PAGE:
I enjoyed this thought-provoking 2004 documentary. It's fascinating not only to watch the construction of an enormous, elaborate, expensive hoax in Prague, but also to observe consumerism run amok, particularly in a relatively new capitalist economy. We're forced to ask ourselves how this stunt informs American society, and to admit the trenchant point it makes about the expansion of the European Union (which the Czechs were soon to approve) as well as the larger issues of runaway globalization. The film encourages both reflection and discussion.
The filmmakers, students at a film school, used a government grant and labor donated by an advertising firm to arrange what they called "an experiment." They produced a spectacular, full-scale marketing campaign, a media blitz that saturated the airwaves with radio and television ads and blanketed the city with flyers and billboards and newsprint. The subject of the campaign was the opening of "Czech Dream," a fictional "hypermarket," which is the European equivalent of an American "big box" store. Commercials were cast and filmed, songs were written and recorded, and photo shoots and focus groups were held. Highly technical research was conducted that tracked the eye movements of consumers as they perused faux advertisements which told them "Don't come" and "Don't buy" but promised unbelievably low prices and "opening day surprises for everyone."
The cleverness of the conceit is encapsulated in the contrast between the mournful traditional round "Hey, ho, nobody home / Meat nor drink nor money have I none / Yet will I be merry," sung by a family of shoppers, and the hilarious lyrics to the campaign's theme song, sung by a children's choir:
"The world's yours so take it
All you need is to want it
It will be a nice big bash
But if you've got no cash
Get a loan and scream
I want to fulfill my dream
Don't be a sloth
Come grab a cart
Don't blow it off
Watch the Czech Dream start."
During the film, we attend contentious meetings with the advertising team in which they argue about the extent of the fraud they are perpetrating: is it an unscrupulous scam or a harmless practical joke? We watch uncomfortable interviews with team members who try to explain what ethical lines they are willing or unwilling to cross and why they are participating in a campaign that they consider manipulative at best.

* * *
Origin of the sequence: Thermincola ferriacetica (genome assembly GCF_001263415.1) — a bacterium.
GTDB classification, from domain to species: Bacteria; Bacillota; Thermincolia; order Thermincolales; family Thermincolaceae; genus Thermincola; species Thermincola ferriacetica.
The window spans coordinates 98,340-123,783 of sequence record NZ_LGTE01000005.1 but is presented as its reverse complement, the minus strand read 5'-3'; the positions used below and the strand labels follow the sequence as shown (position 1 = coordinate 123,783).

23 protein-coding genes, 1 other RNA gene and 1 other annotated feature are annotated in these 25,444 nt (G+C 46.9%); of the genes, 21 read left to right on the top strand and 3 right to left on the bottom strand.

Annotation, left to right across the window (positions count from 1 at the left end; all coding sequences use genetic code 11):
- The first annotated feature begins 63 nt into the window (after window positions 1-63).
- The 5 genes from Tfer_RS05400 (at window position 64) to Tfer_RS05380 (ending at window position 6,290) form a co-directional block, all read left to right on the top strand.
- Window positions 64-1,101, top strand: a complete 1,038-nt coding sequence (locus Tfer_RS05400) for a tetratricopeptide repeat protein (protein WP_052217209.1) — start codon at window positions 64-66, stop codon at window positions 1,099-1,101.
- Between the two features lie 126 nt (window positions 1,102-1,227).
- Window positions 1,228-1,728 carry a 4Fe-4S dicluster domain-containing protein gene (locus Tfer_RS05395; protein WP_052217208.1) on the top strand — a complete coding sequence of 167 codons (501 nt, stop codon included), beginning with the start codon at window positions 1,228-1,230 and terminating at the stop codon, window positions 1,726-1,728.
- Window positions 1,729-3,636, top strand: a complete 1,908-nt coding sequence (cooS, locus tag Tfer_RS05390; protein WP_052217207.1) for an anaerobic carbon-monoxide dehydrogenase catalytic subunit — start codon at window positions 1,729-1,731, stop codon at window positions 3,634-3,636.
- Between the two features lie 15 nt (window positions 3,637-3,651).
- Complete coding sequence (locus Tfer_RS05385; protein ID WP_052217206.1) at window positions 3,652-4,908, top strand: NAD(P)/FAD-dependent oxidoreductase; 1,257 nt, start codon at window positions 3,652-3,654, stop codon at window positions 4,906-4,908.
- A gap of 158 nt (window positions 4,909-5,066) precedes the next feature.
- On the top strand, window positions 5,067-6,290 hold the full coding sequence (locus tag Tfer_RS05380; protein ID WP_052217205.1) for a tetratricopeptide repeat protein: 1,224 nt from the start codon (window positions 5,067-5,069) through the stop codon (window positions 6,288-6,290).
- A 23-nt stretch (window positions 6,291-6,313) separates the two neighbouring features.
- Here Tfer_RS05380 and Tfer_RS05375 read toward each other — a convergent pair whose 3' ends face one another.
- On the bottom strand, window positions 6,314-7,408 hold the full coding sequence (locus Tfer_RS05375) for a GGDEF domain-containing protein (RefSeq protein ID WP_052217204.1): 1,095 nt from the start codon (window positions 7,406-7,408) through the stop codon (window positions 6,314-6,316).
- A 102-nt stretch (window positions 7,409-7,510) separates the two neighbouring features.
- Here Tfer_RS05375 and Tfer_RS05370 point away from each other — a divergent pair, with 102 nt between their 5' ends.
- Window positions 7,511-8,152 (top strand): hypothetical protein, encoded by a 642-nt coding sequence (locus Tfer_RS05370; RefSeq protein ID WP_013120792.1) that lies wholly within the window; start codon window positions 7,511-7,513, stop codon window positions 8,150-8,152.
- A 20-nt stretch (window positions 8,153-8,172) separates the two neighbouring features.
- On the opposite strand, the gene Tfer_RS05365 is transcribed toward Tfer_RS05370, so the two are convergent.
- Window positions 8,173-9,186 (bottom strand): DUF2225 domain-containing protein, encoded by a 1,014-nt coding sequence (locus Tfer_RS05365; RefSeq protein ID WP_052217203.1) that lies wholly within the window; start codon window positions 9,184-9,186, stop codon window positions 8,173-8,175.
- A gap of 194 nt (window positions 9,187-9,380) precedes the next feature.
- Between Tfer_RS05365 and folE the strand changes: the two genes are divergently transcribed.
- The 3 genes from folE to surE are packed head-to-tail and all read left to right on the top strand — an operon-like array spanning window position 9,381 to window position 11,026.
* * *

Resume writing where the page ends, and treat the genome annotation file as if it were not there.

On the day of the big event, around 2000 people show up. They trek across a field to find nothing but scaffolding behind a colorful 10x100-meter canvas, and their eagerness turns to confusion, fury, and amusement. In the end, most of them are remarkably philosophical, becoming resigned to what might have ended in fistfights or lawsuits in the U.S. A passionate debate ensues in the press. As wistful music plays and fake ads are replaced by real ones for cigarettes and credit cards, we are left, like the Czechs, to work out what it all means.
Here's my takeaway: All advertising is a kind of lie, and we are all duped by it to some extent, just as we are frequently fooled by the promises of politicians who are forever selling us a bright, shining future. Yes, the filmmakers tricked and angered some people, but I think the brief disappointment of a couple thousand Czechs on a sunny morning in May of 2003 was worthwhile after all is said and done. Their indignation pales in comparison to the ire everyone should feel toward the conmen who deceive billions of people year after year, roping the poor into unsupportable mortgages, for example, or waving the flag to justify pointless, immoral wars.
The crass commercialization and materialization of our cultures goes far beyond the slogans we read, the jingles we hum, and the logos we wear. It forces television networks to broadcast unmitigated garbage in pursuit of higher ratings, it pervades and prostitutes the cinema with product placements, it reduces us from individuals to nameless consumers and sources of profit, and it subtly and not-so-subtly promotes both shallowness in our politics and envy in our daily lives. I promise you'll think about this movie the next time you go shopping at a Wal-Mart or a gigantic suburban mall. It should especially give you pause as you line up for Black Friday sales after your Thanksgiving dinner. It may even make you think twice before you cast your next vote.